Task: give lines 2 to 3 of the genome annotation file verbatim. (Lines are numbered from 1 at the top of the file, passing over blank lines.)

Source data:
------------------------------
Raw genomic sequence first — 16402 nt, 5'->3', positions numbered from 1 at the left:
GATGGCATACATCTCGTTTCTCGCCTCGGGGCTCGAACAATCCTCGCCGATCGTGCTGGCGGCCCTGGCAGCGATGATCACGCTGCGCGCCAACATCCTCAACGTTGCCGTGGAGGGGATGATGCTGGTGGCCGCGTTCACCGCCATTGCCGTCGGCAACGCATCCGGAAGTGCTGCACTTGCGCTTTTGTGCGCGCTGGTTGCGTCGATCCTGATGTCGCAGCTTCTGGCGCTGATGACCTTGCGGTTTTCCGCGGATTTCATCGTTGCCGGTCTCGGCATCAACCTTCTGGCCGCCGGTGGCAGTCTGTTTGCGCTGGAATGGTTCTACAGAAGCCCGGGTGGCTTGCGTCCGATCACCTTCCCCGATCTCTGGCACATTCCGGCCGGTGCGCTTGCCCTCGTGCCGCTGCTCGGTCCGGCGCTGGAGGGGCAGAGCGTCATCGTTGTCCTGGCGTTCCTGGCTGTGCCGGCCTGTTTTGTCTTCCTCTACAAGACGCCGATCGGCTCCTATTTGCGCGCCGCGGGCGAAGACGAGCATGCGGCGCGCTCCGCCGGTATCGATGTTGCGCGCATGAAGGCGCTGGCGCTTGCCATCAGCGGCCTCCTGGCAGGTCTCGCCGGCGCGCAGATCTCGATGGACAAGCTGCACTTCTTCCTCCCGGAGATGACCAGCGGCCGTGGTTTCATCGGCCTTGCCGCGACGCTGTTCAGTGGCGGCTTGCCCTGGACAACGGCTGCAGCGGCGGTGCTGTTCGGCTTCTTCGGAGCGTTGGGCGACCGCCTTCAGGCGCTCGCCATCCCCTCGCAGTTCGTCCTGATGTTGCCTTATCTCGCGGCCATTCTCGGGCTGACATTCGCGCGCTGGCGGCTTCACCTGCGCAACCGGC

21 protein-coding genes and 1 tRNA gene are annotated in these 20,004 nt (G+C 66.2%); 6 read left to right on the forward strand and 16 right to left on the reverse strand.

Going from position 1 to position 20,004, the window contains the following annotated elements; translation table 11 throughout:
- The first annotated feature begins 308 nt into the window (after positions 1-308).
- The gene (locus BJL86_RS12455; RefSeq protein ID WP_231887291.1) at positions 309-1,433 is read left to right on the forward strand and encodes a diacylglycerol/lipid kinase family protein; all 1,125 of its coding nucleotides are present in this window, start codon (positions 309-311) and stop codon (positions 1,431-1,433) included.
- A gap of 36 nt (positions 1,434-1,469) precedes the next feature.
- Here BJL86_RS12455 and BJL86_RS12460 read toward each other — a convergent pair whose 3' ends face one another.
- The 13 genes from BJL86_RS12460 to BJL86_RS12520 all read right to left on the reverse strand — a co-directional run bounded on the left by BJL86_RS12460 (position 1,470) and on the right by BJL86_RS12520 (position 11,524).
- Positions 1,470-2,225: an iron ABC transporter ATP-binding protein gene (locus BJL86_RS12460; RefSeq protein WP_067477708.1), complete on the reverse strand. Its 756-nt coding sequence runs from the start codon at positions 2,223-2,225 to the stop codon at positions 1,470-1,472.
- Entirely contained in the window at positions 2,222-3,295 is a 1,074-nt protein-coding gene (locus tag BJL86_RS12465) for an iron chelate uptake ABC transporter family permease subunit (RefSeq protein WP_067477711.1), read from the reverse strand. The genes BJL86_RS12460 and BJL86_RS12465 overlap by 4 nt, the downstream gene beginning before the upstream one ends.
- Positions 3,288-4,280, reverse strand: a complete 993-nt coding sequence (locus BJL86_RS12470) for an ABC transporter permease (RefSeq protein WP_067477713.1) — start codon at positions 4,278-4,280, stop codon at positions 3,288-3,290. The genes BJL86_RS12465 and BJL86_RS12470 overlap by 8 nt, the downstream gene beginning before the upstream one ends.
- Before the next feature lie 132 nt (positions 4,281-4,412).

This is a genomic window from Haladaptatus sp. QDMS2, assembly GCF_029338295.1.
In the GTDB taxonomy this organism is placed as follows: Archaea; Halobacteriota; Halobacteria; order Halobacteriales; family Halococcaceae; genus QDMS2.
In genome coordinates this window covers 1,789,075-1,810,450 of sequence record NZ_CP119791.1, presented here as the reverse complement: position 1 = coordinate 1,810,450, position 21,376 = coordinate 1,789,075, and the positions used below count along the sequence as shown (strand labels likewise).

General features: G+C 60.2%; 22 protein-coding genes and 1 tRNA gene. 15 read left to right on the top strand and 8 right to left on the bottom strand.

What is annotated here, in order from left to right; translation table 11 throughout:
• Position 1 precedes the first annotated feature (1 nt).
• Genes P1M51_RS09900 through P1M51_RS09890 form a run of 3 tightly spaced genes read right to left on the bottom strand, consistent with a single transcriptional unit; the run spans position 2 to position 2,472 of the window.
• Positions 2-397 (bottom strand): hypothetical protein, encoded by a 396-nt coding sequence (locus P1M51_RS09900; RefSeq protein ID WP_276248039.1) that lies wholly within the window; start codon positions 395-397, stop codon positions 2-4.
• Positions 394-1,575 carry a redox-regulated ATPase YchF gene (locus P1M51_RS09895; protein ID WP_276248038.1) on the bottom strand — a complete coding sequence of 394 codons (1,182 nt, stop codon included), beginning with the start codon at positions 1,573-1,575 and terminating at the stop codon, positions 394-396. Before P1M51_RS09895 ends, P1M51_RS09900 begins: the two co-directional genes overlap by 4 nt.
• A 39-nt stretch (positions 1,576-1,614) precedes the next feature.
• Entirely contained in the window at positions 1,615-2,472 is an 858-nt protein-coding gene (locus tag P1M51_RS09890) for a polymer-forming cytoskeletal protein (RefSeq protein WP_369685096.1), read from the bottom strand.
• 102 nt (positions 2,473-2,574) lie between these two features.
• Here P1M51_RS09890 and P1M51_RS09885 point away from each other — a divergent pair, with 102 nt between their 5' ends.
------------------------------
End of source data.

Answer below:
GATGGCATACATCTCGTTTCTCGCCTCGGGGCTCGAACAATCCTCGCCGATCGTGCTGGCGGCCCTGGCAGCGATGATCACGCTGCGCGCCAACATCCTCAACGTTGCCGTGGAGGGGATGATGCTGGTGGCCGCGTTCACCGCCATTGCCGTCGGCAACGCATCCGGAAGTGCTGCACTTGCGCTTTTGTGCGCGCTGGTTGCGTCGATCCTGATGTCGCAGCTTCTGGCGCTGATGACCTTGCGGTTTTCCGCGGATTTCATCGTTGCCGGTCTCGGCATCAACCTTCTGGCCGCCGGTGGCAGTCTGTTTGCGCTGGAATGGTTCTACAGAAGCCCGGGTGGCTTGCGTCCGATCACCTTCCCCGATCTCTGGCACATTCCGGCCGGTGCGCTTGCCCTCGTGCCGCTGCTCGGTCCGGCGCTGGAGGGGCAGAGCGTCATCGTTGTCCTGGCGTTCCTGGCTGTGCCGGCCTGTTTTGTCTTCCTCTACAAGACGCCGATCGGCTCCTATTTGCGCGCCGCGGGCGAAGACGAGCATGCGGCGCGCTCCGCCGGTATCGATGTTGCGCGCATGAAGGCGCTGGCGCTTGCCATCAGCGGCCTCCTGGCAGGTCTCGCCGGCGCGCAGATCTCGATGGACAAGCTGCACTTCTTCCTCCCGGAGATGACCAGCGGCCGTGGTTTCATCGGCCTTGCCGCGACGCTGTTCAGTGGCGGCTTGCCCTGGACAACGGCTGCAGCGGCGGTGCTGTTCGGCTTCTTCGGAGCGTTGGGCGACCGCCTTCAGGCGCTCGCCATCCCCTCGCAGTTCGTCCTGATGTTGCCTTATCTCGCGGCCATTCTCGGGCTGACATTCGCGCGCTGGCGGCTTCACCTGCGCAACCGGC

21 protein-coding genes and 1 tRNA gene are annotated in these 20,004 nt (G+C 66.2%); 6 read left to right on the forward strand and 16 right to left on the reverse strand.